Moving Every Week, Part 1

When we first started planning, it looked like once we got done with Allison’s races, we would be nice and slow. We’d spend a full week at each stop to really get a chance to see all the things nearby. We wanted to take our time and check out some of the towns and minimize our driving to save money on gas. We were thinking that spending a full week at each place would be pretty slow and a nice pace for us. And while this pace is much better than the 15 hours of driving we did between Salida, CO and Victor, ID, I do sometimes wish we could spend longer in one place.

The biggest reason that we have to move along after a week is that six to seven days is about as long as our water tank lasts (we have 36 gallons of fresh water on board). We could probably make it to nine days if we were really stingy with showering (we already choose hot springs and yoga studios based on if they have showers we can use) and if we were diligent about getting another few gallons in a jug every time we went into town. But even with all that, our grey tank would fill up eventually.

A week also works out just about right for laundry. Before we left, we were really nervous about laundry. We got a hand washing dry bag thinking that would help us extend our stays between laundry stops but really, it just uses water which is our most scarce resource. We’ve ended up doing laundry either at a laundromat or sometimes we’ll dump tanks at a campground that has washing machines and we’ll use those.

Our food supplies also last about a week because that is all we can fit in our refrigerator. Our fridge is only about 6.5 cubic feet. Most household fridges are usually between 15 and 21 cubic feet. Another way to compare is ours is about the size of two short apartment fridges. So once we’ve added in two six-packs of beer and a bottle of wine, we’re basically half full 😉 . We could obviously just go into town and buy more groceries but it has been working pretty well to just do big travel days where we do laundry, buy food, and dump tanks all in one day. This makes for a big day of traveling and chores- part 2 will describe travel day in more detail.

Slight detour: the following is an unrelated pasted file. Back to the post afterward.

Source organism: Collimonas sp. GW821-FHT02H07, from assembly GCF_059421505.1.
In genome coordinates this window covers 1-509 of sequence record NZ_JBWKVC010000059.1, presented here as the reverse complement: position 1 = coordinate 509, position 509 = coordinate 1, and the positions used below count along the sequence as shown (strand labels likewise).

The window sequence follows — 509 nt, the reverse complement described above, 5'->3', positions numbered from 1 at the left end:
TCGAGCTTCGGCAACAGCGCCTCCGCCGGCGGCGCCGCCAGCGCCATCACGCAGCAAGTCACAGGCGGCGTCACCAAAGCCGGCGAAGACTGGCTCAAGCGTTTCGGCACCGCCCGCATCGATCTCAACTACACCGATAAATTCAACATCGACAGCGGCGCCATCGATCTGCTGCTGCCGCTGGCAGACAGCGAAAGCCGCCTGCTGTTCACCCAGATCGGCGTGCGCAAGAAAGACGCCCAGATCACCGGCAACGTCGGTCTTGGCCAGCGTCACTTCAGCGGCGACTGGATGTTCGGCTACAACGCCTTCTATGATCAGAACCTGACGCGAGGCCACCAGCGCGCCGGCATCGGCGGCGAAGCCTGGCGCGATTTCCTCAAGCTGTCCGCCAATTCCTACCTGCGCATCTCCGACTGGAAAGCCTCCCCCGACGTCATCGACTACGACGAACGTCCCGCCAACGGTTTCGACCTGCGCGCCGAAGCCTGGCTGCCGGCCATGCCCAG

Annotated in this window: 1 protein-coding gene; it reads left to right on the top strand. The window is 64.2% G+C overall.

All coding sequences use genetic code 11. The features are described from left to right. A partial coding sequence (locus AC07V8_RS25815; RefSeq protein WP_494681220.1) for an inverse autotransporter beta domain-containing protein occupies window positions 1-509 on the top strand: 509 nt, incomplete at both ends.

Some Most full-time RVers get around these limitations by just staying at RV parks with full hookups (water, sewer, electric), laundry machines, and sometimes even general stores all the time, but we can’t justify the cost. The cheapest we’ve seen full hookups is $30/night on the side of a parking lot. When you compare that to the zero dollars we’ve paid for sites the past five weeks, it becomes much less appealing. That’s $1000 we’ve saved! (Note: We have learned about a few memberships that would take our cost per campground stay down to far lower, and we are looking into that.) We also just like boondocking. It’s pretty and secluded, and you don’t get the “sardine can” feeling you get in some RV parks.

Rain on the way. . . . #boondocking #homeiswhereyouparkit #fulltimerv #rvlife #campvibes #clouds

A post shared by Allison & Nik White (@therecklesschoice) on

Given our needs, we generally pack up camp once per week at least to dump tanks and refill water. From there we generally just move along to our next site because, well, we have already broken camp!

So yes we could probably make some changes to extend our stays in places, but all of those changes would involve either even more of our time or a lot of money. So we move once a week. And that is, for the most part, ok.

4 thoughts on “Moving Every Week, Part 1

  1. Looks like a very nice site. We sure love boondocking too. We’ve boondocked at least 1/2 the month for the past two months and very excited we’ve only spend $150 each month. Our tanks are a bit bigger so we can last a little longer. Are you still in Colorado?

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  2. Nope, we’re just outside Glacier National Park right now. We’ll probably be headed up to Canada in the next couple weeks to hit up Banff and Jasper before heading over to Vancouver.

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    1. Hi Barbara, Easy answer is http://freecampsites.net. We’ve had friends rave about campendium but freecampsites.net has a much bigger database of sites. Granted there are way more free sites available out west than back east because of all the BLM and national forest land.

      Generally we’ll pick a listing from the website that sounds decent and check it out but we’ve had to be a little flexible if the website is out of date or inaccurate. Usually there will be something nearby that works though. Any other questions about our process? We’d love to help.

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